White Sox

Hawk Talk: Crawford kept his cool, battled for win


Hawk Talk: Crawford kept his cool, battled for win

Tuesday, Oct. 12, 2010
4:57 PM

By Tracey Myers

Blackhawks goaltender Corey Crawford wasn't sure how he did it, really.

Following his first victory of the season against Buffalo on Monday, a game that certainly didn't look like it would end up in the Blackhawks' favor at the start, the backup netminder was asked how he settled himself down after getting down 2-0 within the first three minutes.

"I don't know," he said. "I just kept battling and just tried to keep playing my game."

Why did battling work for Crawford? Because he's had to do it so much over these past few seasons, that's why. He's gone through a few "auditions" to be one of the Blackhawks' two goaltenders, but he kept coming up just short. So he kept working, improving. Battling. And this season, Crawford earned that spot that had eluded him the past few seasons.

So he had a choice. He could've caved under the pressure of an early deficit (despite the fact that he wasn't the only problem through those first few minutes. His fellow Blackhawk teammates all looked like they were still operating on CST) or he could take a deep breath and remember why he was here.

Because he earned it.

Crawford got solid. He squared up. He kept his game simple. Basically, he did everything he said he wanted to do at that morning's skate and it worked. And 32 stops later, Crawford was collecting victory No. 1 as Blackhawks goalie No. 2.

Now keep in mind that Crawford nearly didn't get the chance to regroup, at least in this game. Coach Joel Quenneville admitted that the Blackhawks' rocky start nearly prompted him to take a time out to calm his team down and he also thought about pulling Crawford. In watching the first few minutes, I wouldn't have blamed Quenneville for doing eitherboth. In hindsight, it was a great decision to do nothing.

Crawford needed to work through that, because bad days, bad periods, bad goals are going to happen. It's the nature of the job. Now if things would've gotten worse, if the Sabres goals would've kept coming, then the early yank may have been unavoidable.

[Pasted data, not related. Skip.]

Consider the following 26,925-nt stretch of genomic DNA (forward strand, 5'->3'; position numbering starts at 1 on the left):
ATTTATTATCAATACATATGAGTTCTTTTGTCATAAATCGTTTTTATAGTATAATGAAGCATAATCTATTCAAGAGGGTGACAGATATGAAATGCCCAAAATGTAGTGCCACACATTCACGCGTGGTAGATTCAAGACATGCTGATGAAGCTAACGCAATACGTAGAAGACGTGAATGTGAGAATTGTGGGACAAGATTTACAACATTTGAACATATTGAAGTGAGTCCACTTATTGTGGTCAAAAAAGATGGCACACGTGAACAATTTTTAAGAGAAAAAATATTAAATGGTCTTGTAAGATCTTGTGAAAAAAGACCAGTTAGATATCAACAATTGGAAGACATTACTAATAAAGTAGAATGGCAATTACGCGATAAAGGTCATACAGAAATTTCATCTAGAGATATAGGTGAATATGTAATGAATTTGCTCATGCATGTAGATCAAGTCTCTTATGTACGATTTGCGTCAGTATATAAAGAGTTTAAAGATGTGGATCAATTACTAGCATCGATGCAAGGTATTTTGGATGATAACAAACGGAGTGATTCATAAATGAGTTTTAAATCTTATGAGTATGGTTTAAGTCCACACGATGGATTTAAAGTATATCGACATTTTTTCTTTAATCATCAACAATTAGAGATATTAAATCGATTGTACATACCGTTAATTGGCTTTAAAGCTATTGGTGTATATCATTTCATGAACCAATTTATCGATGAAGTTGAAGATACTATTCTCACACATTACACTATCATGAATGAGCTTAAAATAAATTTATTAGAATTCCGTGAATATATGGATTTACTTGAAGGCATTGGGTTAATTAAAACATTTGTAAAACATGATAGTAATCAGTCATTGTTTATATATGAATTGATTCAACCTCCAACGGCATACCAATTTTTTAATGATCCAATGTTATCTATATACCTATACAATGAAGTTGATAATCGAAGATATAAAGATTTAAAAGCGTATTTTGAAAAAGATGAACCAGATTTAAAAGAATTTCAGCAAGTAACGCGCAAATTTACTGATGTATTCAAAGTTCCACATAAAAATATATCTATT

But he didn't get worse, he got better. He allowed only one more the rest of the way and made some big stops down the stretch, especially in that final minute when the Sabres were on a 6 on 4 (empty net and Blackhawks delay of game).

Maybe we shouldn't have been surprised by Crawford's rebound on Monday night. He's had the try-try-again mentality his entire young career in the Blackhawks' organization and it really paid off this season.

Yes, Monday was just one game, but it led to great results for all involved. The Blackhawks got their first victory of the season. Crawford got his first victory of the year and, you would think, a big boost of confidence. The tests will keep coming for Crawford, who will probably play at least 20-25 games this season.

So far, so good.

Tracey Myers is CSNChicago.com's Blackhawks Insider. Follow Tracey on Twitter @TramyersCSN for up-to-the-minute Hawks information.

Potential first-ballot guy and Blackout Game hero Jim Thome headlines group of former White Sox on this year's Hall of Fame ballot


Potential first-ballot guy and Blackout Game hero Jim Thome headlines group of former White Sox on this year's Hall of Fame ballot

White Sox fans have seen a couple of their team's all-time greats go into the Hall of Fame in recent years, with Frank Thomas inducted in 2014 and Tim Raines inducted earlier this year.

Seven former White Sox are on this year's Hall of Fame ballot, even if only a couple of them made a big impact on the South Side.